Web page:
South Korea said it detected an earthquake Friday near North Korea's main nuclear test site, the fourth since the country's sixth and most powerful nuclear test explosion last month.
Some experts suggested the area is now too unstable to conduct more bomb tests.
The magnitude 2.7 quake occurred about 54 kilometres northwest of Kilju, the town where the test site is located in northeastern North Korea, according to officials at South Korea's Korea Meteorological Administration.
Officials said the quake wasn't man-made and didn't appear to cause any damage in the area.
The officials, who requested anonymity citing department rules, said they believe the four quakes probably happened because the underground nuclear test on Sept. 3 weakened or affected the tectonic plate structures in the area. The region isn't one where earthquakes naturally occur and no quakes were detected after the five smaller nuclear tests North Korea has conducted since 2006.
The officials declined to say how the recent quakes might have affected the area and the test site, where all of North Korea's nuclear bomb tests have taken place. But some civilian experts said North Korea may stop using the site.
North Korea, which is accelerating its efforts to develop more powerful nuclear weapons and missiles, is unlikely to waste its limited nuclear materials by conducting tests that are weaker than its sixth. But a more powerful underground detonation at the current site could be "potentially suicidal," not only because of the weakened ground, but also because of the threat of a volcanic eruption at Mount Paektu, which is about 100 kilometres away, according to Kune Yull Suh, a professor of nuclear engineering at Seoul National University.
- Why North Korea's latest nuclear test is likely to trigger a tougher response - but not military action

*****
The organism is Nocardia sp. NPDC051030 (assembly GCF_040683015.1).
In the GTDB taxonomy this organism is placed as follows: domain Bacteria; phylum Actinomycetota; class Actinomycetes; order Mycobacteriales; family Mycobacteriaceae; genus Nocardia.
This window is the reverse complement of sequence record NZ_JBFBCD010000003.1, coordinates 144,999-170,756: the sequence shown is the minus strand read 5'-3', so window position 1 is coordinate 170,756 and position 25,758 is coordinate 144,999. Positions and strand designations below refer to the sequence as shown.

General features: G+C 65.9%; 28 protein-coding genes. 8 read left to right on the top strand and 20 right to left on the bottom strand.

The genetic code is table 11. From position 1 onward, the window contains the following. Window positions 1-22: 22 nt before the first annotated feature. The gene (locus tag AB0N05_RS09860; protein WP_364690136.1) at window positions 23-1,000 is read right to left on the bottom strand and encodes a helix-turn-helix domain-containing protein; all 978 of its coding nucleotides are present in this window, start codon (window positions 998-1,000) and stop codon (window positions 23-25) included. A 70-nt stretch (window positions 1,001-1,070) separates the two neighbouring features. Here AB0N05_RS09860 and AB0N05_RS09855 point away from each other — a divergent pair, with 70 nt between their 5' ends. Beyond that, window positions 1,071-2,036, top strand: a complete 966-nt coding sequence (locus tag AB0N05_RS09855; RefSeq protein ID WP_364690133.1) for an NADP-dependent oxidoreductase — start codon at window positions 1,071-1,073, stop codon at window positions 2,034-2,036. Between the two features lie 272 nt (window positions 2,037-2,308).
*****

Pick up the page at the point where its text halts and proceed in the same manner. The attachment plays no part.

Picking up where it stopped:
- U.S. warns of 'massive military response' following North Korea's 6th nuclear test
Du Hyeogn Cha, a visiting scholar at Seoul's Asan Institute for Policy Studies, previously expressed similar worries, saying he wondered whether North Korea would be able to carry out another nuclear test in the area. Other experts said the quakes might have been caused by landslides or the collapsing of test structures such as tunnels.
North Korea's state media haven't reported any of the four quakes detected by South Korea and other countries.
The North has vowed to bolster its nuclear and missile programs despite increasing U.S.-led pressure on the country. Worries about a potential military clash between the U.S. and North Korea have also intensified in South Korea and elsewhere, with U.S. President Donald Trump and North Korean leader Kim Jong-un exchanging crude personal insults and war-like rhetoric.
At the height of the standoff between the countries last month, North Korean Foreign Minister Ri Yong Ho told reporters the country could conduct a hydrogen bomb test over the Pacific Ocean. Suh said Ri's comments might indicate the North is unable to carry out new explosions at its test site.
"It's likely that North Korea will conduct its next nuclear test in the stratosphere, or about 100 to 300 kilometres from the ground, where it will be able to conduct more powerful detonations," Suh said.